Over time, the company has said it would use its infrastructure to deliver alternative fuels, such as biomethane and green hydrogen. These options are being studied across the West, but each solution comes with questions about scalability and concerns about how much demand the alternative fuels can satisfy. 

The rate case also raises other questions about what costs are the utility’s responsibility versus the ratepayers’ responsibility. Where does the money go? What is just and fair to put in the customer’s rates? These are the fundamental questions that the utility commission has to ultimately answer. To do so, both the commission’s regulatory staff and the attorney general’s Bureau of Consumer Protection pore through utility documents, making recommendations. 

For instance, one staff member recommended not allowing $95,000 of costs associated with furniture purchase for the utility’s headquarters or $115,000 spent on a large screen monitor. There’s that kind of thing debated in the rate case: Receipts, meals, executive compensation.

Other expenses under scrutiny include trade association dues. Southwest Gas sought to include its dues to the American Gas Association in rates (deducting a percentage of dues that go toward lobbying). But staff for the commission recommended rejecting those dues, totaling more than $600,000, according to testimony noted by the Energy and Policy Institute, a utility watchdog group. 

The American Gas Association self-reports that 3.8 percent of its activities are dedicated to lobbying. Southwest Gas proposed excluding those from rates. But an expert witness testifying on behalf of the commission staff raised concerns about how reliable that number was and whether it is reasonable for ratepayers to pick up the tab for the rest. 

The staff testimony stated that “there is simply too much uncertainty surrounding the types of activities being undertaken, by whom they are undertaken, the actual costs, and whether they are appropriately considered ‘lobbying’ expenses to have any confidence that the 96.2 percent of membership dues paid to the [American Gas Association] is a reasonable amount.”

This is a question that is facing many utilities, regulators and customers. The Federal Energy Regulatory Commission, after it was petitioned by the Center for Biological Diversity, is looking at whether utilities should be allowed to recover their trade association dues through rates.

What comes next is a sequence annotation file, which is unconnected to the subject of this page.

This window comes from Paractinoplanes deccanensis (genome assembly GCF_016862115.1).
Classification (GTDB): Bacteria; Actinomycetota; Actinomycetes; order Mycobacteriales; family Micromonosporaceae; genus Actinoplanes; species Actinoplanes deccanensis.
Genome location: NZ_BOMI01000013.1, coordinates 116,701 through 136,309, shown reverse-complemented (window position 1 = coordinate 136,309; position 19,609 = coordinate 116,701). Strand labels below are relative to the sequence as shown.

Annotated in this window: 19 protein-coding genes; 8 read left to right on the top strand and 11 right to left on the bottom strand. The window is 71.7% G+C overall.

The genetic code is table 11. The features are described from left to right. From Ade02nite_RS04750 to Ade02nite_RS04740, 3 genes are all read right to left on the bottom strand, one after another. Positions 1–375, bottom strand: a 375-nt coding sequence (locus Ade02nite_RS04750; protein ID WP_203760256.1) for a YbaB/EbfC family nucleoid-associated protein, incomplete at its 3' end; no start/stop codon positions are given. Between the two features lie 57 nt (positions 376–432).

The groups involved are concerned that, under the current system, ratepayers could be paying for utility trade group lobbying that climate activists argue undermines decarbonization efforts. 

The second issue relates to COVID-19. In March 2020, the commission ordered utilities to track COVID-19 costs related to customers who could not pay their bills. In April 2020, Southwest Gas stopped charging customers late fees. The company proposed recouping those late charges, which totaled about $6.6 million, through rates, as part of costs associated with COVID-19. But both regulatory staff and the consumer advocate have raised concerns.

The commission staff questioned whether the commission’s March order should apply to the waived late fees, or what essentially was “unbilled revenue.” Brown, with Southwest Gas, said these late pay charges could not be offset by other decreased costs during the pandemic. The charges are associated with monitoring and managing customer accounts. 

On that question, the state’s top utility regulators are likely to weigh in soon. Last week, Southwest Gas reached a settlement agreement with the commission staff, which operates separately from the three-body commission, and the consumer advocate’s office. That deal requests that the commission consider how late-pay charges fit in with its COVID-19 order.

The compromise is known as a “black box” settlement. That means it does not specify, by a line-item accounting, of what is included and what is not included in the compromise rate increase. Instead, it provides a general outline of what the parties agree might be just and reasonable rates for the commission to consider. In the coming weeks, the commission will rule on the deal — and hopefully some issues that the deal leaves unanswered.

Lake Mead bathtub ring measures about 150 feet at Hoover Dam on Friday, June 25, 2021. Jeff Scheid/Nevada Independent)

Here’s what else I’m watching this week:

The Southwest’s megadrought is the longest 22-year dry period in at least 1,200 years, according to a study published in the journal Nature Climate Change on Monday. Significantly, researchers found that about 40 percent of the severity of the current drought can be attributed to human-caused climate change. The Los Angeles Times’ Ian James has more on the research. 

On Friday, the Winnemucca Indian Colony filed a motion to intervene in an ongoing case challenging the government’s permitting of the Thacker Pass Mine. Federal Judge Miranda Du has not yet ruled on the motion. In a proposed complaint, the Winnemucca Indian Colony alleges that the federal government failed to comply with environmental and preservation laws when it approved the mine land last year. The mine would be built on federal public land. The Nevada Current’s Jeniffer Solis wrote about the motion to join the case. 

The Clark County Commission gave its unanimous approval Tuesday to a resolution supporting the Avi Kwa Ame Monument, the Las Vegas Sun’s Jessica Hill reports.

An interesting press release came to my inbox on Monday: The Nevada State Medical Association announced its support for federal legislation that would put a price on carbon. 

The Los Angeles Times’ Sammy Roth looks at the remaining coal mines in the West.